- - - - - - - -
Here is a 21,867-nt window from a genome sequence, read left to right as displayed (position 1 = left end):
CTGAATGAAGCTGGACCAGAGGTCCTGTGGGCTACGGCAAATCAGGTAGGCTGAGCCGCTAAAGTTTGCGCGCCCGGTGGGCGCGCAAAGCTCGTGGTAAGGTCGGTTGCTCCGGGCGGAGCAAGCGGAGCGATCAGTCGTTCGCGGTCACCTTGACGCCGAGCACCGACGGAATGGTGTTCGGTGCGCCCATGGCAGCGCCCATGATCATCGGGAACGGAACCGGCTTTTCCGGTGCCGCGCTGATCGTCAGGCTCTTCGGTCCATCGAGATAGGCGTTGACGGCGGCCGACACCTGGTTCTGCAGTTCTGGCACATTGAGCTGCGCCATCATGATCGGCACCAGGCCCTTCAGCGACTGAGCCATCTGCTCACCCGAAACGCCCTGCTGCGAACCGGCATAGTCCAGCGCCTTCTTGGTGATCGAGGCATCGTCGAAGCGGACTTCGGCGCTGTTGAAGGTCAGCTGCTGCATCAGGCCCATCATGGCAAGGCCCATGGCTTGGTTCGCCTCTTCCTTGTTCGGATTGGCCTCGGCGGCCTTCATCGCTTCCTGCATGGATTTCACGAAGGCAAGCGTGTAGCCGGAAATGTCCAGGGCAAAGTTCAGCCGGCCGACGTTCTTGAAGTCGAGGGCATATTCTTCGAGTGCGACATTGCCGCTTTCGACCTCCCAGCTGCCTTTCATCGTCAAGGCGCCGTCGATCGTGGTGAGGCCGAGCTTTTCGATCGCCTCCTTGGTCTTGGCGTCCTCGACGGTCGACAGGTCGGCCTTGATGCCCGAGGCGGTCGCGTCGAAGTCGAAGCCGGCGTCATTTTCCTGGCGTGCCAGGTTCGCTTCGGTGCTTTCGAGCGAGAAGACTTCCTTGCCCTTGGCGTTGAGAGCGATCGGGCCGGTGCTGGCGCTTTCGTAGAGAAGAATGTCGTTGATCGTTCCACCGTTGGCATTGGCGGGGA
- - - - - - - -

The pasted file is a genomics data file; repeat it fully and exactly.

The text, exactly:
Here is a 21,867-nt window from a genome sequence, read left to right as displayed (position 1 = left end):
CTGAATGAAGCTGGACCAGAGGTCCTGTGGGCTACGGCAAATCAGGTAGGCTGAGCCGCTAAAGTTTGCGCGCCCGGTGGGCGCGCAAAGCTCGTGGTAAGGTCGGTTGCTCCGGGCGGAGCAAGCGGAGCGATCAGTCGTTCGCGGTCACCTTGACGCCGAGCACCGACGGAATGGTGTTCGGTGCGCCCATGGCAGCGCCCATGATCATCGGGAACGGAACCGGCTTTTCCGGTGCCGCGCTGATCGTCAGGCTCTTCGGTCCATCGAGATAGGCGTTGACGGCGGCCGACACCTGGTTCTGCAGTTCTGGCACATTGAGCTGCGCCATCATGATCGGCACCAGGCCCTTCAGCGACTGAGCCATCTGCTCACCCGAAACGCCCTGCTGCGAACCGGCATAGTCCAGCGCCTTCTTGGTGATCGAGGCATCGTCGAAGCGGACTTCGGCGCTGTTGAAGGTCAGCTGCTGCATCAGGCCCATCATGGCAAGGCCCATGGCTTGGTTCGCCTCTTCCTTGTTCGGATTGGCCTCGGCGGCCTTCATCGCTTCCTGCATGGATTTCACGAAGGCAAGCGTGTAGCCGGAAATGTCCAGGGCAAAGTTCAGCCGGCCGACGTTCTTGAAGTCGAGGGCATATTCTTCGAGTGCGACATTGCCGCTTTCGACCTCCCAGCTGCCTTTCATCGTCAAGGCGCCGTCGATCGTGGTGAGGCCGAGCTTTTCGATCGCCTCCTTGGTCTTGGCGTCCTCGACGGTCGACAGGTCGGCCTTGATGCCCGAGGCGGTCGCGTCGAAGTCGAAGCCGGCGTCATTTTCCTGGCGTGCCAGGTTCGCTTCGGTGCTTTCGAGCGAGAAGACTTCCTTGCCCTTGGCGTTGAGAGCGATCGGGCCGGTGCTGGCGCTTTCGTAGAGAAGAATGTCGTTGATCGTTCCACCGTTGGCATTGGCGGGGA